Every college student wonders what their degree has actually bought them. Getting a degree in special education may seem like you are destined for a stereotypical classroom, but there are so many other things you can do in the special education field! Here’s a look at careers you can land with a special education degree.
Even if teaching is where you’re headed, there are many, many different places within a school you may find yourself. First of all, you have to decide what grade you want to teach. Will you work with little ones just starting school, or will you help kids with disabilities get ready to go off to college? Will you be a resource or inclusion teacher? Resource teachers work in their own classroom. Kids with special needs leave the regular classroom and work in a quieter, more specialized environment. Inclusion teachers work with teachers in the regular classroom to allow kids who can handle it to stay largely in the general population.
Furthermore, you have to decide if you want to work with high incidence kids (learning, behavioral, and speech-language disabilities) or low incidence kids (kids with more pronounced needs). You can specialize in a range of disorders, such as kids on the autism spectrum or with behavioral/emotional disorders.
Sharing Your Knowledge
If you don’t want to work with kids with disabilities forever, you may find that after a few years, your calling is helping future special education teachers learn to work with those kids. You can also offer your teaching skills to programs and organizations that provide workshops and lectures about special education. For that matter, many of these places publish informative pamphlets, videos, articles, and other works to educate the public, as well as families. Another option is a special education advocates work with the whole team (teacher, parent, student) to make sure everything is working out best for the student.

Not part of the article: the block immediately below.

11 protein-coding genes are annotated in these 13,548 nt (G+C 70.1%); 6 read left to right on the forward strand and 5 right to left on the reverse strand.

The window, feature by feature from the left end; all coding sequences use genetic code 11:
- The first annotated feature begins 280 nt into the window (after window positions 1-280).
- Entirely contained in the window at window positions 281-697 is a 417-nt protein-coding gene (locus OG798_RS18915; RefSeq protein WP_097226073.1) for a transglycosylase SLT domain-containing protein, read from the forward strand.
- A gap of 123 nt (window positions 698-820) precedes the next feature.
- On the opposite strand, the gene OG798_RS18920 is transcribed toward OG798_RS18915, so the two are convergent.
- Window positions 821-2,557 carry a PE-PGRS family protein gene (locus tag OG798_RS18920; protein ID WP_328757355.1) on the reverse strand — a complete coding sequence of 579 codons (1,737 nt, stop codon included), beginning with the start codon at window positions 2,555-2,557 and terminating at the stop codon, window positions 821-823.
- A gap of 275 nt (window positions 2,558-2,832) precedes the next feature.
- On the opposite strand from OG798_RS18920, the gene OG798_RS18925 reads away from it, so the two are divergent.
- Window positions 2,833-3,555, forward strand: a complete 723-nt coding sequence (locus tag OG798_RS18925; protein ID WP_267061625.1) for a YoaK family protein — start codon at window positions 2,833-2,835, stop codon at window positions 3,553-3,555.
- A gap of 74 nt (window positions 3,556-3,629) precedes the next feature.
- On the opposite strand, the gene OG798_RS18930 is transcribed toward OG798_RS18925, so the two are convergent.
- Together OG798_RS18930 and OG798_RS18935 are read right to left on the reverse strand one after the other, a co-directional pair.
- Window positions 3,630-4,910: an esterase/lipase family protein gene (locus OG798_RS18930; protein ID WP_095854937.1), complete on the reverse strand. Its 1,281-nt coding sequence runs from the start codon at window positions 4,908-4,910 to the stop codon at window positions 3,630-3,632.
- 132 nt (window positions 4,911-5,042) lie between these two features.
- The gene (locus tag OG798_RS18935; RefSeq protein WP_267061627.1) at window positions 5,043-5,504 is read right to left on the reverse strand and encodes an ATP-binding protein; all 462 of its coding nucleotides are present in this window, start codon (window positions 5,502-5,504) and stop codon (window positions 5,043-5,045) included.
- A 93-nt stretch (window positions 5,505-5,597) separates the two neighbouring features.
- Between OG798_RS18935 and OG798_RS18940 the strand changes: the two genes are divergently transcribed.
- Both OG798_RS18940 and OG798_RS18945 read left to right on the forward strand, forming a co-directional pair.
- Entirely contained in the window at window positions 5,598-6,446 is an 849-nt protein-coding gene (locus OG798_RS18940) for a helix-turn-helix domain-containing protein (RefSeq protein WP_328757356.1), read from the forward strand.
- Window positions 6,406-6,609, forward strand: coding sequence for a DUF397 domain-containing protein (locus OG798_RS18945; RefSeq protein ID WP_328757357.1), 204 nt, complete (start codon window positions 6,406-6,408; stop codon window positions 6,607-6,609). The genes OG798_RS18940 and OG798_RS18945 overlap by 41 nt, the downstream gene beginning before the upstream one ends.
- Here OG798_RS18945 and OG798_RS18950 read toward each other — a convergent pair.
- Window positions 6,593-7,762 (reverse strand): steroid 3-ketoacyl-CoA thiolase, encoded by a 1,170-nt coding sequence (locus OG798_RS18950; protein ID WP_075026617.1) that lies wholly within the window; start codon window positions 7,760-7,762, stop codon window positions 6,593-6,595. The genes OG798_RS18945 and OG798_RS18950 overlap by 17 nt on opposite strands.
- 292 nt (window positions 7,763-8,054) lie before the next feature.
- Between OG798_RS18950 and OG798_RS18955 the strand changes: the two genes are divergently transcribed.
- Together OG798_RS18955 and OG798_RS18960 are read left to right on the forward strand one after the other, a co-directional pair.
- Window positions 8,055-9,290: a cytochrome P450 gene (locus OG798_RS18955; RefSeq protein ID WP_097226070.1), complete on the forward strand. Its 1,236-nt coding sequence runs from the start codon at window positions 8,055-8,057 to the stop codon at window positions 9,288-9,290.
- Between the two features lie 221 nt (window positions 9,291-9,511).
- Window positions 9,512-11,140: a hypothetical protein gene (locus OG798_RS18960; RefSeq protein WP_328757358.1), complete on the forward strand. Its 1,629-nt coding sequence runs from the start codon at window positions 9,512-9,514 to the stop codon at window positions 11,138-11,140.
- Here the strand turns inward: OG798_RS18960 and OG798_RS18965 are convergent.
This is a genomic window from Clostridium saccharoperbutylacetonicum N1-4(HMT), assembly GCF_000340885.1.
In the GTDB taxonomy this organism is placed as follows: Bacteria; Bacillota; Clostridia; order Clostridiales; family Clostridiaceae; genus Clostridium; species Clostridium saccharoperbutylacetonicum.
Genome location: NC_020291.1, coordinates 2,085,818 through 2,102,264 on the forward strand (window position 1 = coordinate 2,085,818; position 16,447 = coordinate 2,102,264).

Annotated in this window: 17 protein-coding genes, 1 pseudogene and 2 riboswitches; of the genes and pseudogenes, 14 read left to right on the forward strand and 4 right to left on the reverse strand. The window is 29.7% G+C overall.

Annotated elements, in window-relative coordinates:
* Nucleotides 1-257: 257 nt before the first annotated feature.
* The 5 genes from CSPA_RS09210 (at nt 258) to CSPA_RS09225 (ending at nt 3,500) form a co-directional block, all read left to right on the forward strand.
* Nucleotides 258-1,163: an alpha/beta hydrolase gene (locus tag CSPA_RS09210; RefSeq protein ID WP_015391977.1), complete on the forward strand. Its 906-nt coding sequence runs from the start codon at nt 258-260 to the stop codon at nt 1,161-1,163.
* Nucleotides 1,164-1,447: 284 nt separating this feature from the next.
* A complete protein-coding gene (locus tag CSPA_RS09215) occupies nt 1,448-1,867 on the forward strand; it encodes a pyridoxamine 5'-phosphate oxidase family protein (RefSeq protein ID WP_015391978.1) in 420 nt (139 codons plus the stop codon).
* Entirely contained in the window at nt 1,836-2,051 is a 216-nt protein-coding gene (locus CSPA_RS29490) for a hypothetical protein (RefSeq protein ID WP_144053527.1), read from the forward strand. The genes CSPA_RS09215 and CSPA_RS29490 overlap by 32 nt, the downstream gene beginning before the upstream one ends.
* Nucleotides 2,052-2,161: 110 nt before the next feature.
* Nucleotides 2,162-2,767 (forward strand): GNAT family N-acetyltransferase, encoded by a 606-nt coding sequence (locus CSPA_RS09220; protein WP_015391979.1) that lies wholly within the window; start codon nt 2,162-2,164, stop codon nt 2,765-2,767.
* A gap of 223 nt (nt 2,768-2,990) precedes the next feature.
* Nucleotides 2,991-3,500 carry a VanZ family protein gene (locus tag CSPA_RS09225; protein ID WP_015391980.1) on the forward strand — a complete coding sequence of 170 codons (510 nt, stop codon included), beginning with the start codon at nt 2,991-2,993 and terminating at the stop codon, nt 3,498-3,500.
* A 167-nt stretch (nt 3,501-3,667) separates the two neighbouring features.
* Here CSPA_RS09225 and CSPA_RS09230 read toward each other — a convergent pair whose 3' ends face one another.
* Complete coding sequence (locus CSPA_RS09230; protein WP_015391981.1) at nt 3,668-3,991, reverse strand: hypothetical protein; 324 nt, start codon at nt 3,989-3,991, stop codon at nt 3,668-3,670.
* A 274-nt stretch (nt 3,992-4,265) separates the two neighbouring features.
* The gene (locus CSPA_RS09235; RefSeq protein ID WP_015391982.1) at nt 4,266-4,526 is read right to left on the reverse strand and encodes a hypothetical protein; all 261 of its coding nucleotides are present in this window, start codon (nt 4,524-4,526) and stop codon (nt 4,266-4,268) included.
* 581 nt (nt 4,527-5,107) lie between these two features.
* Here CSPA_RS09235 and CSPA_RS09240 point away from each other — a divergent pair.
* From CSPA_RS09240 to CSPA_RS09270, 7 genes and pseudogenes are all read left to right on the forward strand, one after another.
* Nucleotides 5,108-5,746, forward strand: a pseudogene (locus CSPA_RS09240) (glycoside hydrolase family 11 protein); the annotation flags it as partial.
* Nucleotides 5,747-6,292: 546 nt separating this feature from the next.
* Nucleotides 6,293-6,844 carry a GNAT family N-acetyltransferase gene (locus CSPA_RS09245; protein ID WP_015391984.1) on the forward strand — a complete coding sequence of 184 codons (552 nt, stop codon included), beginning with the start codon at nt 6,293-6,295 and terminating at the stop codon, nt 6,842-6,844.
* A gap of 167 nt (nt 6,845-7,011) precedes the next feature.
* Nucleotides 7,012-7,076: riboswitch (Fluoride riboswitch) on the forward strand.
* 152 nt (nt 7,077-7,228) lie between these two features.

Special education programs don’t just run themselves. WIth a masters or doctorate in special education, you can be a director or administrator for school districts special education programs. In this position, you would be responsible for finding the right people for the job, making sure the education programs in the district and each school are doing their best to help their kids, and helping both teachers and parents of special education students find the resources they need to give students a future.
Learning Disabilities Teaching Consultant
To be an LDT-C, you have to complete a special accreditation program—but the reward can be completely worth it. LDT-Cs work with school districts, diagnose students who need extra help, then plan that extra help for them. Through individualized education program (IEPs), you help create a plan for each student to maximize their learning experience.
Unfortunately, the reality of a college degree is that you sometimes you end up in a job you don’t want. You can often further your education in a different field by taking just a few prerequisites to enhance your original degree, and qualify yourself for a wider range of careers.
It takes a lot of different people in a lot of different professions to help kids with special needs make it through school and into the workforce. Careers in speech pathology, occupational therapy, physical therapy, and school counseling all require masters or doctoral degrees to practice—which means your special education bachelors degree may be perfect for getting you started in a different career that still does the things you love.